If you have been following the news in the past couple of weeks, you would have probably heard about the violence that erupted in Zimbabwe following government protests. Sadly, our helper at home lost her young brother in the midst of all the violence and although I had been minutely following the news and thought that I understood and resonated with the people of Zimbabwe about the whole situation, the expression on her face when she broke the news to us showed me that I did not have a single clue about what those people were actually going through.

It is easy to feel like you understand what someone is going through when you looking in from the outside. It is easy to feel like you resonate with something when you are not experiencing it. When I was watching the news and reading articles on the internet pertaining the turmoil in Zimbabwe, in my mind I was creating a picture of the situation and placing myself there and then thinking “blimey, the situation over there must  terrible I can imagine”, and the problem was right there. Whilst I was imagining what those protesters in the streets were going through, they on the other hand were actually living it, going through it. I thought I was resonating with the people of Zimbabwe but what I was resonating with was what I thought was going on, which was the watered down imaginary version of the actual situation.

Although I understood a whole lot about the turbulence in Zimbabwe from my watching of the news and perusal of the wide range of articles, what I did not understand were the intricacies of the actual situation there, “the situation on the ground” like one would say. What I did not understand was how it felt like going to bed without knowing if your child had something to eat in jail after being arrested by the army. What I did not understand was how it felt to get news that your government wants you to start paying diaspora tax from the little that you are earning abroad or risk having your citizenship revoked. What I did not understand was how it felt like to get to a hospital and find out that you cannot have surgery because there is no equipment as a result of shortage of currency in your country. What I did not understand was how it felt to wake up one day to find that prices of fuel have been doubled and you are now paying more for fuel than any other person in the world and you have no idea how you are going to get to work or how your children are going to get to school. What I did not understand was how it felt like to go to a grocery store and find that there is no bread and milk to make breakfast for your family. What I did not understand was how it felt to have teargas cannons and bullets shot at you when you are protesting for not just your livelihood but your life. What I did not understand was how it feels like to receive news that your little brother, with his whole life in front of him, had it has been inhumanely taken from him whilst fighting for the right to have a decent life.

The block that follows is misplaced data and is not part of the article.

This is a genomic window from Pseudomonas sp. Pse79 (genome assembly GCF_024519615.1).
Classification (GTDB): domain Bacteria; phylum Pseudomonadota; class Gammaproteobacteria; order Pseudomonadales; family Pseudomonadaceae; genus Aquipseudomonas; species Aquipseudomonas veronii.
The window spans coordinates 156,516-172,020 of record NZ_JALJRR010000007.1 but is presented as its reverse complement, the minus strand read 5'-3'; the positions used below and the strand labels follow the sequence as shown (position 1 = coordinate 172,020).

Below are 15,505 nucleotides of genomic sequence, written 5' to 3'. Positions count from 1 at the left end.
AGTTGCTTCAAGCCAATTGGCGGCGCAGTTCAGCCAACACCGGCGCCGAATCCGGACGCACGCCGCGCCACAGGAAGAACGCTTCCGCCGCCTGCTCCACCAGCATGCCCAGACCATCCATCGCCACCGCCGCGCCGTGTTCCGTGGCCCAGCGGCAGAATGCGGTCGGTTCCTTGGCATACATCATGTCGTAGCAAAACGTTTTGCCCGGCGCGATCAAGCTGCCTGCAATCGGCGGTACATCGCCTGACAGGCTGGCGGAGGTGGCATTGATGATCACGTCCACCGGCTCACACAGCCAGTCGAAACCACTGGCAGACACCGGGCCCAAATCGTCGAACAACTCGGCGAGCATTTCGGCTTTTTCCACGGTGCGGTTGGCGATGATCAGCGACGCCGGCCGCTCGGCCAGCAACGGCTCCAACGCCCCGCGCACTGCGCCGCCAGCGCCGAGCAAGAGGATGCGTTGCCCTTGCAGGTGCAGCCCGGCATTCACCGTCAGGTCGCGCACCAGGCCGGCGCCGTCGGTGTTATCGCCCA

Empathy is defined as “the ability to understand and enter into another person’s feelings”, it is difficult if not impossible to understand precisely the feelings of another person. Unless you have super powers and can be able to immerse yourself into another person’s psyche, the fact of the matter of that the limits of our human intellect do not allow us to achieve the dictionary meaning of empathy. Yes we can get very close to understanding how the next person is feeling but like with perfection, it’s impossible to achieve absolute empathy.

There is nothing wrong with trying to understand how other people are going through. That is how we manage to maneuver around complex emotional situations, by putting ourselves in their shoes so we can try to at least get a picture of how they feeling and then employ the necessary measures which can be effective in helping them get through the particular situation whatever but one mistake we should not make is getting to think we know precisely how they are feeling or what exactly they are going through. We should always keep it at the back of our minds that what we have is not knowledge of what the person is feeling but rather a watered down abstracted idea constructed in our own heads of what the person is actually feeling.

So to our brothers and sisters in Zimbabwe, even though I do not and will never understand exactly what you are going through right now, what I know is that you are a strong people and have been through and persevered through so much worse so I urge you to channel that same spirit of fight and resistance that you have exhibited so well in the past to get through this obstacle. Stay strong sons and daughters of the soil, our thoughts are with you.